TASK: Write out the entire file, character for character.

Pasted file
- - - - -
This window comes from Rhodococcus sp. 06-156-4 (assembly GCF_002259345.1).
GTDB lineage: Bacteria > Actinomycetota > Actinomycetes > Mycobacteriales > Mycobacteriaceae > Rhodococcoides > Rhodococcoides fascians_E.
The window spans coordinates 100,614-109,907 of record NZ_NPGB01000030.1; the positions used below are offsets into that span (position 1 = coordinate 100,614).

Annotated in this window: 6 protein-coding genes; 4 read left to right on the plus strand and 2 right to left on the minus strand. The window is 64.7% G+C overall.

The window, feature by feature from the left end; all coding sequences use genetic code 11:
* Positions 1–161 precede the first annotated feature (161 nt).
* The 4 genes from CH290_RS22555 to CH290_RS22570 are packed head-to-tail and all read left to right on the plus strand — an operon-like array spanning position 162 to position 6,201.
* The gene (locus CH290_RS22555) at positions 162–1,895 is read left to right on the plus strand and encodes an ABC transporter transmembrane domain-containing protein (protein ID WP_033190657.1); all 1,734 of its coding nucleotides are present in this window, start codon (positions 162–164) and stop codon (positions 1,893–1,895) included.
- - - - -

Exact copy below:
This window comes from Rhodococcus sp. 06-156-4 (assembly GCF_002259345.1).
GTDB lineage: Bacteria > Actinomycetota > Actinomycetes > Mycobacteriales > Mycobacteriaceae > Rhodococcoides > Rhodococcoides fascians_E.
The window spans coordinates 100,614-109,907 of record NZ_NPGB01000030.1; the positions used below are offsets into that span (position 1 = coordinate 100,614).

Annotated in this window: 6 protein-coding genes; 4 read left to right on the plus strand and 2 right to left on the minus strand. The window is 64.7% G+C overall.

The window, feature by feature from the left end; all coding sequences use genetic code 11:
* Positions 1–161 precede the first annotated feature (161 nt).
* The 4 genes from CH290_RS22555 to CH290_RS22570 are packed head-to-tail and all read left to right on the plus strand — an operon-like array spanning position 162 to position 6,201.
* The gene (locus CH290_RS22555) at positions 162–1,895 is read left to right on the plus strand and encodes an ABC transporter transmembrane domain-containing protein (protein ID WP_033190657.1); all 1,734 of its coding nucleotides are present in this window, start codon (positions 162–164) and stop codon (positions 1,893–1,895) included.